So, is it OK to marry your cousin or not?

At least Queen Elizabeth II died with the timely approval of Dr. Oz. The long-reigning monarch died on September 8, just a day after controversial comments by Republican United States Senate candidate and miracle cure aficionado Dr Mehmet Oz about family relationships resurfaced. During a now-notorious 2014 interview on “The Breakfast Club,” Oz offered his advice to a listener who was worried because he “keeps breaking my cousin.” Oz offered the go-ahead, saying, “If you’re more than a first cousin, that’s no big deal.” It would have been a relief for the late Prince Philip, Duke of Edinburgh, who married and broke his third cousin, a woman whose face appeared on all her country’s money and stamps.

Our modern understanding of cousin crushing — especially in the age of unexpected Ancestry.com revelations — is complicated.

Here in the United States, there are clear legal and social taboos around close consanguinity, such as between siblings, parents and grandparents. As a species, it is in our best genetic interest to diversify.


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As BBC Earth’s Alfie Shaw explains, “inbreeding defeats the biological purpose of mating, which is the shuffling of DNA”. If you and your partner share the same genetic predisposition to certain conditions, the chances of your children inheriting them increase. A 2019 University of Queensland study of Europeans found that among people whose parents were closely related, “consanguineous children typically show decreased cognitive abilities and muscle function, height and lung function reduced and are at greater risk of disease.

Even Dr. Oz, who is often wrong, understands this. He explained during this “Breakfast Club” chat that “Every family has genetic strengths and weaknesses. And so the reason we naturally crave people who aren’t like us is because you mix up the gene pool a bit. .” First cousins ​​share about 12.5% ​​(although it may vary) of their DNA, which would be too close for my comfort even if Jeremy Allen White was my first cousin.

Yet historically, royal families have been incentivized to swim in the shallow end of the gene pool as a means of consolidating power. If you wanted a companion at your level, your options might already be under your own roof. The long-jawed Spanish Habsburgs got so carried away with the concept that their frail and last heir, Charles II, was nicknamed “the bewitched” and died unable to produce offspring. His father was also his uncle.

It’s when you move away in the family—the cousin zone—that genetic and social protocols fade. Elizabeth II’s ancestor, Queen Victoria, was married to her first cousin, Albert. Edgar Allan Poe married his first cousin Virginia Clemm when he was 13. And Charles Darwin, who you would think would have had more reservations, married his first cousin Emma Wedgwood. Albert Einstein was married to his first cousin, as were Igor Stravinsky, Satyajit Ray and HG Wells. Cousin relationships also appear throughout literature, from Jane Austen’s “Mansfield Park” and “Pride and Prejudice” to Emily Brontë’s “Wuthering Heights.” The list of more distant cousins ​​who married is even longer, from Franklin and Eleanor Roosevelt (fifth cousins, once separated) to Rudy Giuliani and his first wife Regina Peruggi (second cousins).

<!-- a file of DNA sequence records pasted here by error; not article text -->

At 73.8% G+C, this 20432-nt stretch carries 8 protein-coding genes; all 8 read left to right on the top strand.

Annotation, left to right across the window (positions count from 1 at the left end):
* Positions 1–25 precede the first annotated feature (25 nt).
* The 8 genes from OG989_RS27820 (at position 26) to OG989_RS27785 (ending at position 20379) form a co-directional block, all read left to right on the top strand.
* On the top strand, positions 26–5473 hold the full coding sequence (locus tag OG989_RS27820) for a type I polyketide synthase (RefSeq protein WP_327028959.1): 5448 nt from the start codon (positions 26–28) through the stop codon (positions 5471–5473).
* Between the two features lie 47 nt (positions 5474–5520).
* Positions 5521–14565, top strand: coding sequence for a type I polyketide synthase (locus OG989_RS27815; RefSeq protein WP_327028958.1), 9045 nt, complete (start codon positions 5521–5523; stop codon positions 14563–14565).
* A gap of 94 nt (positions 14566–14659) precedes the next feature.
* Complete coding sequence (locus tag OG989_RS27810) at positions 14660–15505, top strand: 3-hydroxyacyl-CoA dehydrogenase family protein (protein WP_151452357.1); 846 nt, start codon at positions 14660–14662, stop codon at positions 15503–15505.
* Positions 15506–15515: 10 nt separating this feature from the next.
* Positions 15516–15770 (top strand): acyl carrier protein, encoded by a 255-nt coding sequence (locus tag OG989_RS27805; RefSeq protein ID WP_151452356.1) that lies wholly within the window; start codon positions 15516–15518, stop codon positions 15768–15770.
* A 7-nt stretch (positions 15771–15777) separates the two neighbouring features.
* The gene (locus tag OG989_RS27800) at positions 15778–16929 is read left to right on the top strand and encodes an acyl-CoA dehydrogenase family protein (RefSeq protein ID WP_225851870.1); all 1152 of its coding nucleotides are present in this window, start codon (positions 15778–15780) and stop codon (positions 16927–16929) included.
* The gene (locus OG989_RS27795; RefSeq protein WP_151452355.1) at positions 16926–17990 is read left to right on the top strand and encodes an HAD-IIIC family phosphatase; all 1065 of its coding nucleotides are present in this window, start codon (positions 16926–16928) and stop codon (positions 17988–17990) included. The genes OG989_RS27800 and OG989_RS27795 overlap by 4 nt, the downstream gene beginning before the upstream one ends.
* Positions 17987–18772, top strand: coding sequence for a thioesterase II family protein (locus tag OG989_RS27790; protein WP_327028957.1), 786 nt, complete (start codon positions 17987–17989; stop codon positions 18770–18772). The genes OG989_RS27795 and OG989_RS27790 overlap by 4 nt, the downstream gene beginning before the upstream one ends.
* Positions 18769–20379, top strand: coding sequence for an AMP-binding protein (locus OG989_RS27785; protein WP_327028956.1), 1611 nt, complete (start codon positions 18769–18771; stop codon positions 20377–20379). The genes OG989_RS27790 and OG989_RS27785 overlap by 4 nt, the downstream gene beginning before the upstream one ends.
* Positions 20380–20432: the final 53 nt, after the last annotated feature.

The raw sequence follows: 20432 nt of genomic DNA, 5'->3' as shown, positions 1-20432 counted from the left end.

In the modern age, however, we don’t necessarily have as many incentives to marry the guy from the same swamp as us, and the idea of ​​dating a relative has been less well received. In recent years, cousin encounters were a big comedic plot point on “30 Rock” and “New Girl,” and a more nuanced storyline on “Ramy.”

While Dr. Oz and most people who have ever attended a big family Thanksgiving dinner would probably shudder at the thought of marrying a first cousin, the law in the United States is quite flexible on the subject. Freewheeling from California, New York, Florida and 16 other states, whoever you share a set of grandparents with is completely fair game. In 24 states, including Kentucky, Mississippi and Louisiana – a place where a local fisherman once said to me in an unforgettable way, “There are 250 people in this town, and we are all connected in some way to the other” – let it go. In a few states, such as Arizona and Utah, first-cousin marriage is acceptable if you are too old or unable to have biological children. And in the UK, where the product of a union of third cousins ​​is now king, marriage between first cousins ​​is completely legal.

Laws aside, however, should someone breaks it with a cousin? Australian author Alan Bittles, who in 2012 wrote “Consanguinity in Context” based on his decades of research into intrafamilial marriages, concluded in his book that it was probably fine. “[There is] an excess risk of early death or serious illness of 3.5% in children of first cousins, which is much lower than [many people] would have anticipated,” he told Oprah.com. “In broad terms, our studies have shown that the health risks attributed to inbreeding have been exaggerated.”

But cultural taboos around cousin marriage make it less of a social slam dunk. A 2018 JAMA Psychiatry study from Queen’s University Belfast found that “children born to first-cousin couples were more than three times more likely to receive antidepressants or anti-anxiety medications [anti anxiety] drugs,” suggesting that such unions can be stressful for offspring.

Depending on where you live, it might not be against the law, but think about the kids before you beat yourself up. And be sure to keep your sense of humor as it will definitely be part of your legacy. As a Twitter tribute to the Queen said this week: “She was head of state, monarch, mother of several pedophiles and, most importantly, a devoted cousin to her husband.”

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